Wednesday, April 13, 2005

Clark Coolidge: Space

Clark Coolidge, who’s now in his mid-sixties, was thirty or thirty-one when he published Space. I bought my own copy of the book – second-hand, a library discard with the dust jacket in one of those handy perspex sleeves – in 1989, and have dipped back and forth in it for some time. I’ve only gotten around to reading it straight through this past weekend. Ashes on my head!

What strikes one first are what Gerard Genette would call the “paratexts,” and they give one a glimpse of precisely how different the world of poetry was in 1971. There’s no dust jacket photo, surprisingly enough, for Coolidge is a rather good-looking chap – quite the knock-out back in the early Seventies. The cover design is by Jasper Johns, a perfect marriage of then-current avant-gardes in the visual and verbal realms. The jacket back is bare – no laudatory blurbs from established writers, telling us that CC is “the most promising young voice” of his generation or similar piffle. Instead, on the jacket wraparound there are two paragraphs of plain-spoken prose, telling us that we’ll initially find these poems impenetrable, but if we keep reading, we’ll learn to see and hear words themselves in a new way.

Can you imagine any contemporary work published by a trade press whose dust jacket copy included the words “If you keep reading?” Someone over in marketing would have a stroke. For, strikingly enough, Space – which, if it were coming out in 2005, would be published by a micro-press, or appearing directly on a website – was published in 1971 by – drumroll – Harper & Row. That’s worth thinking about for a moment, that there was a time in living memory when a major American trade publisher would issue a 120-page collection of absolutely, obdurately opaque poems by a young poet who had no MFA, no ties with the power structures of American academic poetry, and who made no compromise whatsoever with what (then as now) most readers looked for in a poem:

a arc bust a writ tin
dew toward
smokes pays tho runs pouch
mass lath
purr
bean
      a pour

This is a terrifically rich book, in a minimalist manner: it impresses the shapes and sounds of individual words upon a reader, holds out momentary possibilities of syntax and connection, always immediately withdrawing them. The little prose poems of Stein’s Tender Buttons (evoked in the Steinian pun “writ tin”?) seem like symphonic orchestrations of symbolism next to Coolidge’s verbal scrawls.

Space marks something like a certain limit point of abstraction – though it was of course nothing like a limit point to Coolidge’s career, and he pursued any number of directions in the thirty or so books he’s published since then. But I remain rather bemused by the fact the book bears the familiar Harper & Row “1817” emblem. It bespeaks a moment before American cultural institutions had quite aligned their publishing programs with their economic interests: when Melvin Tolson’s Harlem Gallery could be published in a tacky small-format paperback edition by Collier ("A Magnificent Comic Ode to Harlem by the Great Afro-American Poet," reads the cover of my copy, dated 1969), when a section of Louis Zukofsky’s “A”-21 could appear on the Letters page of the New York Times, when Scribner’s was issuing both Hemingway reprints and Robert Creeley’s Pieces. Those days seem long gone, at least in the poetry industry. Can anyone think of a genuinely edgy, genuinely innovative poet who, at the age of thirty, has seen her or his work published by a major trade house over the last ten years?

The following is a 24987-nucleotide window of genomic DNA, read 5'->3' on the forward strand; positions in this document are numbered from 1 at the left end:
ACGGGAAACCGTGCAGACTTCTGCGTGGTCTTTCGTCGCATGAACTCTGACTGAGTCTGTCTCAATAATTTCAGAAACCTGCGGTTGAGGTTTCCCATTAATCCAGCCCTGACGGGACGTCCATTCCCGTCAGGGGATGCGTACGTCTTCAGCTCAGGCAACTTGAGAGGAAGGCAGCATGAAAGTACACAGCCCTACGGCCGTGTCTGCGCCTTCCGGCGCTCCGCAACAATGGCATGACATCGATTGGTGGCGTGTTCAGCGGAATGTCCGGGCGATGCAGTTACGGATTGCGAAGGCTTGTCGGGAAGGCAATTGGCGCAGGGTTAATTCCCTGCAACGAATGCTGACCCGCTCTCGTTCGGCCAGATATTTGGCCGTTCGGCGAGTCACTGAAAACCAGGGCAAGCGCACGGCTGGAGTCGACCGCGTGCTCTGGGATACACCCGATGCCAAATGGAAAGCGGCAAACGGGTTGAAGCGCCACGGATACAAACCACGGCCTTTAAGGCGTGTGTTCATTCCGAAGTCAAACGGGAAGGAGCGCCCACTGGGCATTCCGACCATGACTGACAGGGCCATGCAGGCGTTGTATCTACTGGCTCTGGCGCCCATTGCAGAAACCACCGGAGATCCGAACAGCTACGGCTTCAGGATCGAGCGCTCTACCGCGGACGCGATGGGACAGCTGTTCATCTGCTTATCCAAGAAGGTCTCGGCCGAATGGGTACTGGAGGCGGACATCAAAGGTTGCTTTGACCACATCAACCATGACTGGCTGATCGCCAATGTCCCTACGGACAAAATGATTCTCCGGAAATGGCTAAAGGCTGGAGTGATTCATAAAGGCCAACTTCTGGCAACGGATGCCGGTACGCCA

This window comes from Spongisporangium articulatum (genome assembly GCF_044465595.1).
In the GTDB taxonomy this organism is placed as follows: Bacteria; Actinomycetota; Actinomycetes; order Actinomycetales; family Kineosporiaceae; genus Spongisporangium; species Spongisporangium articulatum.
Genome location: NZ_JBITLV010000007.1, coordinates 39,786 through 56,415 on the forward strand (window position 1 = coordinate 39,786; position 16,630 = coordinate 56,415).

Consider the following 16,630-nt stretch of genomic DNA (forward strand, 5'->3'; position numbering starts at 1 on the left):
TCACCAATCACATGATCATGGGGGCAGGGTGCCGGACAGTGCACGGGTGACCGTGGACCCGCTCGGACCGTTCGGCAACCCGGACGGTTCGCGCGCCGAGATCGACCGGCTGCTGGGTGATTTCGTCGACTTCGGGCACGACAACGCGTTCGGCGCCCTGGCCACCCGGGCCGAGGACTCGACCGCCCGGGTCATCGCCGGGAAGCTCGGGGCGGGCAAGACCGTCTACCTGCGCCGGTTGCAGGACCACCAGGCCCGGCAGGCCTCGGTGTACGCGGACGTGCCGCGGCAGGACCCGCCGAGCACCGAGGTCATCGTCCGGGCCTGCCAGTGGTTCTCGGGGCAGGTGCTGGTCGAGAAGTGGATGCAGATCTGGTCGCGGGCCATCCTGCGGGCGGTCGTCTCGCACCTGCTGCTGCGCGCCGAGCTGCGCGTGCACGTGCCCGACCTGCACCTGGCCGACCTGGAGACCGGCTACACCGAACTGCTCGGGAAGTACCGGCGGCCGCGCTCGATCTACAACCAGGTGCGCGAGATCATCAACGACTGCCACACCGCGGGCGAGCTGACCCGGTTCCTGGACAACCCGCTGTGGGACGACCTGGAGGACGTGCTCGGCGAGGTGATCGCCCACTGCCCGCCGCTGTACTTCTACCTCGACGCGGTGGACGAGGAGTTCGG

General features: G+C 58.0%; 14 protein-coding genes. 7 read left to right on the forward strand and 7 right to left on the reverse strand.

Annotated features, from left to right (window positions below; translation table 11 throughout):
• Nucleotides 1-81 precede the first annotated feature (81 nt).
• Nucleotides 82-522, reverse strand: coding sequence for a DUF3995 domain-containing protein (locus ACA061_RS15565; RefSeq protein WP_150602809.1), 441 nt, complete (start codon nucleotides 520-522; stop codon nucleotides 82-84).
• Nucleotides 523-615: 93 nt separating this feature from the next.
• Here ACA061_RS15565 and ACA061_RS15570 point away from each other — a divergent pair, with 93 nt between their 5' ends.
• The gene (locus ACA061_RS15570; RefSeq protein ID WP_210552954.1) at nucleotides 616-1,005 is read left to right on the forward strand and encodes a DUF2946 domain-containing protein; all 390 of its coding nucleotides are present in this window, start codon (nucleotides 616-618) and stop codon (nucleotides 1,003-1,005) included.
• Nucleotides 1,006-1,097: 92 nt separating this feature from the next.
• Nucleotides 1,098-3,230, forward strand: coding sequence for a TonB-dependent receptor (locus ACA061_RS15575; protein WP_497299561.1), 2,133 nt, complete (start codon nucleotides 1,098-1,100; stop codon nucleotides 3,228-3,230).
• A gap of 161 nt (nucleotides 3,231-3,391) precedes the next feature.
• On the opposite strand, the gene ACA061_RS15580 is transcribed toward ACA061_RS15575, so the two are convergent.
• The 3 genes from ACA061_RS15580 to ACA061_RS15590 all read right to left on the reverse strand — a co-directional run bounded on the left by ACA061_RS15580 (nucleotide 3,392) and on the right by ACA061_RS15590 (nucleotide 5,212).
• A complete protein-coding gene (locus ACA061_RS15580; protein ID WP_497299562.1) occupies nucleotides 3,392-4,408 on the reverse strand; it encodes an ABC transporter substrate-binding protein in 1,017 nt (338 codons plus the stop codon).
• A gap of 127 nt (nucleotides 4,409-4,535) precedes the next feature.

5 comments:

John said...

Jeff Clark's FSG Music and Suicide of 2004 'd fit the bill. Aged 33.

Wasn't Donald Hall behind that spate of Harper & Row activity? Besides Coolidge, Tom Clark's Stones, Dick Gallup's Where I Hang My Hat.

Mark Scroggins said...

Ah yes, Jeff Clark popped in mind, but I did say "thirty or thirty-one"...

I didn't know about Donald Hall, but I'm not surprised -- either by it's being Hall (if Hall it was), or by the fact that a major publisher would get pushed in interesting directions by having a single open-minded person on staff. Zukofsky, for instance, found himself published by Norton largely because Denise Levertov landed a job there; and Nathaniel Tarn, as sort of "roving editor," was responsible for landing Jonathan Cape a roster of interesting poets in the Sixties -- Olson, Zukofsky gain.

Mark Scroggins said...
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Joel said...

Coolidge & company's appearence w/ harper had to do with Tom Clark -- who had coniserably more influence on the scene than he does now --he was poetry editor of Paris Review.

It was a period where a lot of wacky stuff appeared w/ commercial houses--like saroyan's minimalist poems -but it really lasted about two years. As Ted Berrigan noted to me:"The presses quickly realized we weren't going to sell like corso and Ferlinghetti and weren't going to bring in prestigous awards like Merwin and Lowell."

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